The engine nacelles are molded with the wings, as are the wheel wells, so these should be painted before joining the wing sections. The engines themselves are fairly complicated, with 6 major parts for each unit. The exhaust shrouds should be painted and left for later. The engine assemblies fit together quite well, although the joint lines are a bit larger than I like. The frontal radiators snap into place. I painted them RLM 66 and masked them off. Be sure to put the small rubber plugs behind the radiators, as the prop is designed to mount by pushing the crankshaft through the mounting hole where it engages the plug, creating a secure mount. It won't spin freely, but I think, or hope, that we've all outgrown that feature of older kits.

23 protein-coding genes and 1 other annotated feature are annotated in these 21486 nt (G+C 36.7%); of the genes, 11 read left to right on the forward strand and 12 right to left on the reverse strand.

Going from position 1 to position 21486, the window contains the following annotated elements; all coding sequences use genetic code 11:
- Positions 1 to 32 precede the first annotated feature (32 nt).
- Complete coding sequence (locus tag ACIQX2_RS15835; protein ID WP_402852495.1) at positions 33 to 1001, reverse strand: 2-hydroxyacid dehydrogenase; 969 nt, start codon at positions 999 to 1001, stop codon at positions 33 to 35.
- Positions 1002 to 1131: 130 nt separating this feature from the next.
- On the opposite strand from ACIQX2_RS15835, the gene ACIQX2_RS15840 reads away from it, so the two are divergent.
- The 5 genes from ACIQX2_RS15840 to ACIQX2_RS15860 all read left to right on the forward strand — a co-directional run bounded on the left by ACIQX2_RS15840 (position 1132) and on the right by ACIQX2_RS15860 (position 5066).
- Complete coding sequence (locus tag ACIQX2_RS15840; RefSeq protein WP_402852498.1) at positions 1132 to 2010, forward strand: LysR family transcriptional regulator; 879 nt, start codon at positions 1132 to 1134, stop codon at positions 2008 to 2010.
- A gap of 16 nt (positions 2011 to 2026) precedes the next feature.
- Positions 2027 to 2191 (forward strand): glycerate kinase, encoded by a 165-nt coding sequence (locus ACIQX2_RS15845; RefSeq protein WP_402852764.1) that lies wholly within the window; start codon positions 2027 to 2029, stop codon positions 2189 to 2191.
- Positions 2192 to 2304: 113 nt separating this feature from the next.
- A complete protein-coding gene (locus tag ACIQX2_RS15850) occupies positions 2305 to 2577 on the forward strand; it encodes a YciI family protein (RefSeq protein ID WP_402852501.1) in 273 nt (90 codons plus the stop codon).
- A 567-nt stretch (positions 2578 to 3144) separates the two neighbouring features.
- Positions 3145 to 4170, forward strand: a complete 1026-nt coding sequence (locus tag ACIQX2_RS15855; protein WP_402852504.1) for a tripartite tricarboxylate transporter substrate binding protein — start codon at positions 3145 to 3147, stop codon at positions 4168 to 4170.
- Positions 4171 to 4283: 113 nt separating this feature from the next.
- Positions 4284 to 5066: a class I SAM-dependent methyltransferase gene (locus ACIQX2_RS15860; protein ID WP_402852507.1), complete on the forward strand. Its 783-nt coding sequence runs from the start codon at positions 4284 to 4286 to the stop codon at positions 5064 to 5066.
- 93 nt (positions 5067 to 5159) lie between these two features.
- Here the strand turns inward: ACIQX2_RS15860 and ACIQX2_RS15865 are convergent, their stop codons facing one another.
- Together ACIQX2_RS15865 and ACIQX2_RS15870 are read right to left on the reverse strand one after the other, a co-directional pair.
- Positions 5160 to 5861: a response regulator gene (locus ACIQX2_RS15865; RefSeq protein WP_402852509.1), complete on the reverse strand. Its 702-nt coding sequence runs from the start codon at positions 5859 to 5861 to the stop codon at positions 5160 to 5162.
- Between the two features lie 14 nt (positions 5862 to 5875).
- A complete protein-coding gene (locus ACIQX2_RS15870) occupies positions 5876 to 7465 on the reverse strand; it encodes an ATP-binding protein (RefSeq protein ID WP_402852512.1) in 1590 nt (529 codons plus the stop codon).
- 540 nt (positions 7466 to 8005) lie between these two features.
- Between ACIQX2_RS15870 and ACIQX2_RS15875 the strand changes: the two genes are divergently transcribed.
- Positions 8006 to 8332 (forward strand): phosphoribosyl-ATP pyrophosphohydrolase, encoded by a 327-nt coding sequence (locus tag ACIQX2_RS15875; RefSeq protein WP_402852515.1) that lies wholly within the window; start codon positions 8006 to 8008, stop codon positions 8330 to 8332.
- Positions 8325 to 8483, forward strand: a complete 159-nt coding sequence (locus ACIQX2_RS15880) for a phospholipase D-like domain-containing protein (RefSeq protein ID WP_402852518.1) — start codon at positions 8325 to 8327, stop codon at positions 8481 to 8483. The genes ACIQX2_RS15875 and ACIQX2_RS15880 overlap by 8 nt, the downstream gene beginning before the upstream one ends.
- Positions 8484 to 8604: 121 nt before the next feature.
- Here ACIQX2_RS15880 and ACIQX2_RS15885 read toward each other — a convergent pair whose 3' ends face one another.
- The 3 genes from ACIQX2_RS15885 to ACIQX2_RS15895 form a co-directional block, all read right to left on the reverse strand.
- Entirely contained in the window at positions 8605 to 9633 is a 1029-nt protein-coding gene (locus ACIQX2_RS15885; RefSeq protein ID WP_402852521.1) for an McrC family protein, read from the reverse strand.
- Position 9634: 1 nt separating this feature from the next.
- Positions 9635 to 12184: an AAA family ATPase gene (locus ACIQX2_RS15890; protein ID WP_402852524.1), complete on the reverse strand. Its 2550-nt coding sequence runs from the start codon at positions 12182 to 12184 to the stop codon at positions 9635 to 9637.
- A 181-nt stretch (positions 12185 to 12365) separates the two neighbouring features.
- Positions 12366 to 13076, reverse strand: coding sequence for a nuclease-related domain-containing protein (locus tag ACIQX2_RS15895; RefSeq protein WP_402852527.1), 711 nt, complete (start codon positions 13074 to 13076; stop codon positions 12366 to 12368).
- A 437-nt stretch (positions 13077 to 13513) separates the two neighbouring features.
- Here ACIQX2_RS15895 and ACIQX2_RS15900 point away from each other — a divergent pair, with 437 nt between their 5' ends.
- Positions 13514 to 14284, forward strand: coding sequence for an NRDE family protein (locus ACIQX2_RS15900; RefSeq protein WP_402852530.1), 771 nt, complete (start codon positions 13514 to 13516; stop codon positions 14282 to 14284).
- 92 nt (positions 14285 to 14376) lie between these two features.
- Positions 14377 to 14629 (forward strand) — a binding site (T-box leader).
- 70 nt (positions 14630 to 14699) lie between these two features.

Once the basic airframe is assembled, the canopies can be attached. I had some problems getting the rear canopy to fit. I intended to do the #1 airplane depicted in the instructions, the early type Ju-88C-6 from 1/NJG2 in Sicily in 1942, as this all-black aircraft had a white fuselage band and yellow under the engine cowlings. Some color is required for this kit, but the plane had the twin MG mounts common to the Ju-88A-4. The kit canopy is very thin, and it is extremely difficult to get both sides to stay together. I wound up changing planes to the single-gun variant from 3/NJG2, which is entirely black. This canopy required some trimming, but finally went on okay. After masking the windows and filling the inside of the cockpit with Kleenex, I painted the airframe matte black overall. Following this, I attached the landing gear, which are little models in themselves. Including wheels, these consist of 8 parts for each side, but the effect is pretty good, and they are strong enough to hold the weight of the airplane. The main wheels are nicely done, as it is easy to paint the wheel hubs black by hand without masking. This is also a good time to install the main gear doors. I reinstalled the tail wheel at the same time, and it has stayed together so far.